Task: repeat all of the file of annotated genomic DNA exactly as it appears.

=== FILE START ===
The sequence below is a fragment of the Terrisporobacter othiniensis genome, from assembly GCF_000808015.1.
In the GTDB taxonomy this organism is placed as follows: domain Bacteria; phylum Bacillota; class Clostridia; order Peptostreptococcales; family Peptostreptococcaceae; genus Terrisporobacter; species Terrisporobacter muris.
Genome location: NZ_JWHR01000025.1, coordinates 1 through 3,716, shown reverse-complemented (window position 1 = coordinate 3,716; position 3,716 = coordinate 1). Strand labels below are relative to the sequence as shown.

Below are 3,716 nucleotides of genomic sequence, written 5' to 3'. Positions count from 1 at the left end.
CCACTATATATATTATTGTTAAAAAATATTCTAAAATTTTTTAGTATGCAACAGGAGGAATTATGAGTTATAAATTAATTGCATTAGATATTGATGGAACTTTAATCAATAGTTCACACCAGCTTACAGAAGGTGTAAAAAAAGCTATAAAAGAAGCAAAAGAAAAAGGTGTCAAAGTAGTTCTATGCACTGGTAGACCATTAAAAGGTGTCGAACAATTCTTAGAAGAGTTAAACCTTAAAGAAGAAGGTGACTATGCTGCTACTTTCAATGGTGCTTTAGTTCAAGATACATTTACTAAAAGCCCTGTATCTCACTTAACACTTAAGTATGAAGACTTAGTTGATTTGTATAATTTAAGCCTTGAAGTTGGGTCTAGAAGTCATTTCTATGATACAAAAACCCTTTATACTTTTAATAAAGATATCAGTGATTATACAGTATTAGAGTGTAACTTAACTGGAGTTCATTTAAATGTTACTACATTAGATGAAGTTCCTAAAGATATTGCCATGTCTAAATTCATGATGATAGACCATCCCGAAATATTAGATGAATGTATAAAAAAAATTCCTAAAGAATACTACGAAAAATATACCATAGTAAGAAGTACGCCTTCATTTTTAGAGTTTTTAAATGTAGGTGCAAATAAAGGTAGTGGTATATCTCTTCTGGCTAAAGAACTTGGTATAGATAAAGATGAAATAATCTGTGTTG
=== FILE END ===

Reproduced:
The sequence below is a fragment of the Terrisporobacter othiniensis genome, from assembly GCF_000808015.1.
In the GTDB taxonomy this organism is placed as follows: domain Bacteria; phylum Bacillota; class Clostridia; order Peptostreptococcales; family Peptostreptococcaceae; genus Terrisporobacter; species Terrisporobacter muris.
Genome location: NZ_JWHR01000025.1, coordinates 1 through 3,716, shown reverse-complemented (window position 1 = coordinate 3,716; position 3,716 = coordinate 1). Strand labels below are relative to the sequence as shown.

Below are 3,716 nucleotides of genomic sequence, written 5' to 3'. Positions count from 1 at the left end.
CCACTATATATATTATTGTTAAAAAATATTCTAAAATTTTTTAGTATGCAACAGGAGGAATTATGAGTTATAAATTAATTGCATTAGATATTGATGGAACTTTAATCAATAGTTCACACCAGCTTACAGAAGGTGTAAAAAAAGCTATAAAAGAAGCAAAAGAAAAAGGTGTCAAAGTAGTTCTATGCACTGGTAGACCATTAAAAGGTGTCGAACAATTCTTAGAAGAGTTAAACCTTAAAGAAGAAGGTGACTATGCTGCTACTTTCAATGGTGCTTTAGTTCAAGATACATTTACTAAAAGCCCTGTATCTCACTTAACACTTAAGTATGAAGACTTAGTTGATTTGTATAATTTAAGCCTTGAAGTTGGGTCTAGAAGTCATTTCTATGATACAAAAACCCTTTATACTTTTAATAAAGATATCAGTGATTATACAGTATTAGAGTGTAACTTAACTGGAGTTCATTTAAATGTTACTACATTAGATGAAGTTCCTAAAGATATTGCCATGTCTAAATTCATGATGATAGACCATCCCGAAATATTAGATGAATGTATAAAAAAAATTCCTAAAGAATACTACGAAAAATATACCATAGTAAGAAGTACGCCTTCATTTTTAGAGTTTTTAAATGTAGGTGCAAATAAAGGTAGTGGTATATCTCTTCTGGCTAAAGAACTTGGTATAGATAAAGATGAAATAATCTGTGTTG